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 Table of Contents  
CASE REPORT
Year : 2022  |  Volume : 9  |  Issue : 2  |  Page : 238-241

Unusual presentation of membranous nephropathy


Department of Nephrology, MGM Medical College and Hospital, Aurangabad, Maharashtra, India

Date of Submission12-Aug-2021
Date of Acceptance04-May-2022
Date of Web Publication17-Jun-2022

Correspondence Address:
Dr. Sudhir Gajanan Kulkarni
Department of Nephrology, MGM Medical College and Hospital, N-6, CIDCO, Aurangabad 431003, Maharashtra
India
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Source of Support: None, Conflict of Interest: None


DOI: 10.4103/mgmj.mgmj_60_21

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  Abstract 

Stroke is one of the most severe complications of nephrotic syndrome (NS) which causes severe mortality and morbidity and patient initially presenting with stroke is rare. Here, we describe a case in which an 18-year-old female presented with ischemic stroke as an initial complication of membranous nephropathy (MN). Renal biopsy showed features of MN. This case illustrates that it is important to diagnose MN and anticoagulated this high-risk group of patients before they develop severe complications. There are only a few cases in the literature where the initial presentation of MN is ischemic stroke and it occurs in a young female patient with no risk factors apart from NS.

Keywords: Membranous nephropathy, stroke, young female


How to cite this article:
Data A, Gadekar KG, Mogal VR, Ayyagari S, Kulkarni SG. Unusual presentation of membranous nephropathy. MGM J Med Sci 2022;9:238-41

How to cite this URL:
Data A, Gadekar KG, Mogal VR, Ayyagari S, Kulkarni SG. Unusual presentation of membranous nephropathy. MGM J Med Sci [serial online] 2022 [cited 2022 Jul 6];9:238-41. Available from: http://www.mgmjms.com/text.asp?2022/9/2/238/347699




  Introduction Top


Thromboembolism (TE)is one of the most severe complications of nephrotic syndrome (NS). The incidence of Venous Thromboembolism (VTE) reported in the literature varies from 3.4%[1] to as high as 35%.[2] Literature on the epidemiology of Arterial Thromboembolism (ATE) is scarce with one study showing the annual incidence of ATE to be 1.5%.[3] The varied incidence of TE is mainly due to different risk factors associated with it which include male sex, proteinuria, low serum albumin (SA), and histological diagnosis.[1] Among different histological diagnoses, membranous nephropathy (MN) seems to be most commonly associated with TE.[1],[2],[3] Risk of VTE in MN has been reported as 37% in one review[4] and 19.2% in another[3] with just one patient out of 78 having ATE in form of Stroke. Ischemic stroke is a devastating phenomenon and has been reported sporadically with MN sometimes as the first presentation of the disease[4] and sometimes in already diagnosed cases.[5]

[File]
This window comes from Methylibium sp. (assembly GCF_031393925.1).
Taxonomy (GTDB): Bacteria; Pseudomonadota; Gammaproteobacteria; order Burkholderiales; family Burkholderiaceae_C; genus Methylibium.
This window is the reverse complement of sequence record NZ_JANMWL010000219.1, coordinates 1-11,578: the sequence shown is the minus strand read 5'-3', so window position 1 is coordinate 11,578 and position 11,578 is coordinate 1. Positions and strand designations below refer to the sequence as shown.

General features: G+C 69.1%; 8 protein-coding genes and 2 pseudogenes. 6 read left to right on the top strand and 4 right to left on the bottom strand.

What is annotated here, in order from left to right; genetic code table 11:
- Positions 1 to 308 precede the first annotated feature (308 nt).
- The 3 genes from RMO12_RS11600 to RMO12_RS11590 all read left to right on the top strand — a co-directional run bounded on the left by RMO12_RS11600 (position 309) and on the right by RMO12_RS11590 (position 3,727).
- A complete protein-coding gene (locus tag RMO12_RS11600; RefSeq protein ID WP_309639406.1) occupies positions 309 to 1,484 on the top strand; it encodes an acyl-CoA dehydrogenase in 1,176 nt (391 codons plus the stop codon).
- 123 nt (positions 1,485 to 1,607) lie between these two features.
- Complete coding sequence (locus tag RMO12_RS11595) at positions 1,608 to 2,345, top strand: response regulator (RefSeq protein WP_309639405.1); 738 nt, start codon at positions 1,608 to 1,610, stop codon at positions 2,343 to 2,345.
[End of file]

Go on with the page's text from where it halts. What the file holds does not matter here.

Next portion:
We here present a case of a young female who presented with ischemic stroke as an initial manifestation of MN with no additional risk factor.


  Case report Top


Eighteen-year-old female presented with acute onset of left upper and lower limb weakness and slurring of speech. She gave a history of deviation of the angle of the mouth towards the right. There was no bowel and bladder involvement. There was no history of loss of consciousness, seizures, headache, or fever.

She had a history of bilateral pedal edema 3 months before this illness. She had no history of rheumatic heart disease, syncope, tuberculosis, hypertension, diabetes, or peripheral vascular disease. She had no history of any drug or substance abuse, no history of any prior hospital admissions, surgeries, or allergies. She had normal menstrual cycles. There was no significant family history.

On examination, the patient had normal blood pressure and other vital signs were normal. There was bilateral pitting pedal edema. She was conscious and oriented in time, place, and person. Her speech was slurred with normal comprehension. Her intelligence and memory were intact. Cranial nerve examination was normal apart from upper motor neuron type of left facial nerve palsy. Motor system examination suggestive of left-sided upper motor neuron type of left hemiparesis with grade 3 power. Her fundus examination was normal. Examination of other systems was normal.

Her magnetic resonance imaging (MRI)brain showed an area of restricted diffusion with corresponding low apparent diffusion coefficient values noted in the right Centrumsemi ovale and bilateral frontoparietal lobe appearing hyperintense on coronal fluid-attenuated inversion recovery (FLAIR)images suggestive of acute external water-shed infarcts likely embolic. Her MR angiography of the brain and major vessels did not show any abnormality. Other lab reports revealed that she had nephrotic range proteinuria with decreasedSAand dyslipidemia[Table 1]. Ultrasonography of the abdomen had bulky kidneys with bilateral pleural effusion. 2D-Echo did not reveal any abnormality. No arrhythmia was found during Holter monitoring. She was started on Aspirin 150 mg with Atorvastatin 20 mg once daily and Enoxaparin 0.6cc subcutaneously twice daily. Anti-Nuclear antibody, Anti-neutrophil cytoplasmic antibody (ANCA), and Anti-phospholipid antibody were negative. Considering her NS kidney biopsy was done which showed a core of renal cortex with 6 glomeruli and 1 artery. The glomeruli showed a mild, diffuse thickening and rigidity of the basement membrane with subepithelial pinholes and no increase in cellularity. The tubules were closely packed with no significant atrophy, interstitium and blood vessels were unremarkable. The immunofluorescence showed 4 glomeruli with significant peripheral fine granular deposits of IgG. Features were suggestive of MN. Electron microscopy and Anti phospholipase A2 receptor (PLA2R) antibody staining of the sample could not be done, however, her serum Anti PLA2R IgG was negative. Protein C and S could not be done.
Table 1: Laboratory investigations

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She was then advised to start Tab Tacrolimus 0.1 mg /kg body weight in two divided doses and prednisolone 10 mg per day. After 3 days she was started on tablet Warfarin 4 mg once daily. She showed neurological recovery after 15 days with the power of grade 5 but still complained of weakness in the fine distal movements of the left hand.


  Discussion Top